New Signal privacy feature removes sender ID from metadata


Plenty of messaging apps use strong encryption to make it next to impossible for law enforcement officers or other potential adversaries to read communications sent between parties. Often, however, unencrypted metadata—such as the sender, receiver, and time a message is sent—is all the sensitive data an adversary needs. Now, the Signal app is testing a new technique called "sealed sender" that's designed to minimize the metadata that's accessible to its servers.

A beta release announced Monday will send messages that remove most of the plain-text sender information from message headers. It's as if the Signal app was sending a traditional letter through the postal service that still included the "to" address but has left almost all of the "from" address blank.

Like most messaging services, Signal has relied on the "from" address in message headers to prevent the spoofing of user identities and to limit spam and other types of abuse on the platform. Sealed sender, which puts most user information inside the encrypted message, uses two new devices to get around this potential privacy risk:

  • Senders periodically retrieve short-lived sender certificates that store the sender's phone number, public key, and expiration timestamp. The certificates are included inside the encrypted envelope, along with the message contents. Once the sender certificate is decrypted, message recipients can use it to mathematically verify the validity of the sender. But because this certificate is encrypted on the receiver's device and isn't decrypted until after it arrives on the receiver's device, Signal servers have no way of knowing who has sent the message.
  • Delivery tokens derived from the sender's profile key are used to prevent abuse. Before a user can transmit a message that strips the "from" address out of the header, the user must prove she has access to the delivery token. Because Signal profiles are end-to-end encrypted, valid tokens can only be created by a person or group that's already in the receiver's contacts. In the event a sender starts sending spam or other types of abuse, the receiver can simply block that person.

Users who want to receive sealed-sender messages from non-contacts can choose an optional setting that doesn't require the sender to present a delivery token. This setting opens a user up to the possibility of increased abuse, but for journalists or others who rely on Signal to communicate with strangers, the risk may be acceptable.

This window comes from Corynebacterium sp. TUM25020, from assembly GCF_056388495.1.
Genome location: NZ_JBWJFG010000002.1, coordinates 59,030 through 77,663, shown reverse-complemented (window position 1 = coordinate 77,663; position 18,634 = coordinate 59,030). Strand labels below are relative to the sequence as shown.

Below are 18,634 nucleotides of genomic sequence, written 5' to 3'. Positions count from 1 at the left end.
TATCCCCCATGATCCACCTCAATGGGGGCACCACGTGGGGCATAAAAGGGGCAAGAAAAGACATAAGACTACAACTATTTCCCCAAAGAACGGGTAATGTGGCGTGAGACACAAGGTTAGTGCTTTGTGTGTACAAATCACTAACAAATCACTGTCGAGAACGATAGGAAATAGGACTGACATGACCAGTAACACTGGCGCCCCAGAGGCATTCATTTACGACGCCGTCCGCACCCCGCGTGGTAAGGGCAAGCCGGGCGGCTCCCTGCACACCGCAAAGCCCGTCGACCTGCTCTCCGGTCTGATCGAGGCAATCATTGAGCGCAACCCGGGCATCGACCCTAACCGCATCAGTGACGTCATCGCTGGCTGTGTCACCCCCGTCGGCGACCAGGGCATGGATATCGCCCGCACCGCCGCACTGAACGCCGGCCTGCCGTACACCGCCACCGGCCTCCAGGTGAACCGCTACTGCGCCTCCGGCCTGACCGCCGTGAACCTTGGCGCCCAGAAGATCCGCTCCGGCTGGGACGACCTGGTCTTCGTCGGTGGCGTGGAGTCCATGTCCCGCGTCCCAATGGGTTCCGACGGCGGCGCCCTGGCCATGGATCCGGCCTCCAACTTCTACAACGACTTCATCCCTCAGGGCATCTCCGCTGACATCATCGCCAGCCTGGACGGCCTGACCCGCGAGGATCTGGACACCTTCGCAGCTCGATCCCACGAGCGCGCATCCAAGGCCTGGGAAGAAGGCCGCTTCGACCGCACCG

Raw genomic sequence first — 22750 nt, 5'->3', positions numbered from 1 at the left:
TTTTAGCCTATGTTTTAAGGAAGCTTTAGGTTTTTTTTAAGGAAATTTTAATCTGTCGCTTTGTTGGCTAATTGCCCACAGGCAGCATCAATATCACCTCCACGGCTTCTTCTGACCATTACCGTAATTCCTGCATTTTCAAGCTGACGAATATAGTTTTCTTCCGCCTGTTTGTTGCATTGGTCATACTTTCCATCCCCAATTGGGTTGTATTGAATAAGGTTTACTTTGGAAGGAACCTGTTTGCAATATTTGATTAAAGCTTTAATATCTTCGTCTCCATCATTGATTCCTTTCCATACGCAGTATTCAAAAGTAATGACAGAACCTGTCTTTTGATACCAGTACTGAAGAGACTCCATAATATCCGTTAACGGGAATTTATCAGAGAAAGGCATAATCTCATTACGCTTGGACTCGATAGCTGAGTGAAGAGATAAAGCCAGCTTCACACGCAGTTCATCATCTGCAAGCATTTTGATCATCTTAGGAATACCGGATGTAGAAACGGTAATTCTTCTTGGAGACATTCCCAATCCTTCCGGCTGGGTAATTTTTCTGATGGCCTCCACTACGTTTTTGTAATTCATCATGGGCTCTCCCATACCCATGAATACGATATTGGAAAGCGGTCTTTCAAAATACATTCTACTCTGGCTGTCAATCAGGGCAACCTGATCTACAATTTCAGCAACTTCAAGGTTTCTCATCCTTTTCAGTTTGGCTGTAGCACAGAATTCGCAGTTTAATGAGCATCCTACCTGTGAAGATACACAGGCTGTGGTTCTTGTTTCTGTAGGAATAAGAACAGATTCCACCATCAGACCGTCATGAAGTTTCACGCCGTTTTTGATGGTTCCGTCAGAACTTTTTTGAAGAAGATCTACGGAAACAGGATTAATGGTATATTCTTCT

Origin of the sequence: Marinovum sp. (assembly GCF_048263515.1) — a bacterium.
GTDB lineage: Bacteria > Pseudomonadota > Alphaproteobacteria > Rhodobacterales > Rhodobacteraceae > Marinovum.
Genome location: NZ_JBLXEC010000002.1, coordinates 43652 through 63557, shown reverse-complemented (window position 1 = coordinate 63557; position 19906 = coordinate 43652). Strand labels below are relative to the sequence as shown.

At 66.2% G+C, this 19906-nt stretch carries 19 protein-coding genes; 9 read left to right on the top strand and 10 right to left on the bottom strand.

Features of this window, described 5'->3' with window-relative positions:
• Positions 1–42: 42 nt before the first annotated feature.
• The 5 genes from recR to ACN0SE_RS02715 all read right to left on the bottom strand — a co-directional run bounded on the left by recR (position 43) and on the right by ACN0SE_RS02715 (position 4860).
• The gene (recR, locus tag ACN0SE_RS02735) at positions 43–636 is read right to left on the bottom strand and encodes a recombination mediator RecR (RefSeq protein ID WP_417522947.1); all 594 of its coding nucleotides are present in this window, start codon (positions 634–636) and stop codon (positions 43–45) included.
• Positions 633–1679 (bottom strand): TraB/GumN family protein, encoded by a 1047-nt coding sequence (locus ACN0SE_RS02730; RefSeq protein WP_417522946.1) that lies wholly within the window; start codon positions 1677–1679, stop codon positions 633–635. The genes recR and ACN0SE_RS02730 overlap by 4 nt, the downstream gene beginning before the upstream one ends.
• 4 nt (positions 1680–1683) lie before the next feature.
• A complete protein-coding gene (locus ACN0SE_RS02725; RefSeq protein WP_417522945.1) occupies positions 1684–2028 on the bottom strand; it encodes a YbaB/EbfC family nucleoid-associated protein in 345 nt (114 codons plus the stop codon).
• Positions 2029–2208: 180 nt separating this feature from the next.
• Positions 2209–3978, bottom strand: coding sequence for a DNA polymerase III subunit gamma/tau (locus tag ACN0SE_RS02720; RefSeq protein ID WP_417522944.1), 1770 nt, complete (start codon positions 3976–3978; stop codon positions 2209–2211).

Too late for some

Signal's beta comes 12 days after federal prosecutors revealed they were able to build a strong case against a US Treasury official by monitoring, in real-time, the messages she sent and received using an unnamed encrypted messaging app. On August 15, according to a criminal complaint, investigators used a court-issued pen register and trap and trace order to determine the official exchanged 10 messages with a BuzzFeed reporter using the encrypted app. Over the next two months, the same order showed the official and reporter traded 301 messages using the same app.

The account provided in the complaint was a reminder that encryption doesn't always provide users with anonymity unless they take extra precautions. Signal's privacy policy explicitly promises that sender and receiver data is never logged, and connections between end users and Signal servers are protected by TLS encryption. Those measures have caused many privacy advocates who were concerned about the dragnet to suspect Signal wasn't the the unnamed messaging used in the case.

"To comply, Signal would have to change software running on its server," Micah Lee, a journalist and security engineer at The Intercept, told Ars. "The software would have to log metadata sent between specific targets." Signal lists government requests here and would almost certainly vigorously fight a court order requiring it to make such changes.

Sealed sender is designed to make the possibility of cooperation by Signal even less feasible. To assist law enforcement under the new process, Signal would not only have to change software running on its servers but also revert its client software to the old way it worked. Then law enforcement would have to wait for the targets in their investigation to install the updates.

"What they're doing is moving from security by policy to security by technology, which I think is the whole point of encryption to begin with," Lee said. "If you can trust that a company is not going to look at your data and not going to share your data, you don't need end-to-end encryption.”

Even under the sealed sender, observers said, Signal will continue to map sender's IP addresses. That information, combined with recipient IDs and message times, means the Signal continues to leave a wake of potentially sensitive metadata. Still, by removing the "from" information from the outside of Signal messages, the service is incrementally raising the bar.

Original Article


Ars Technica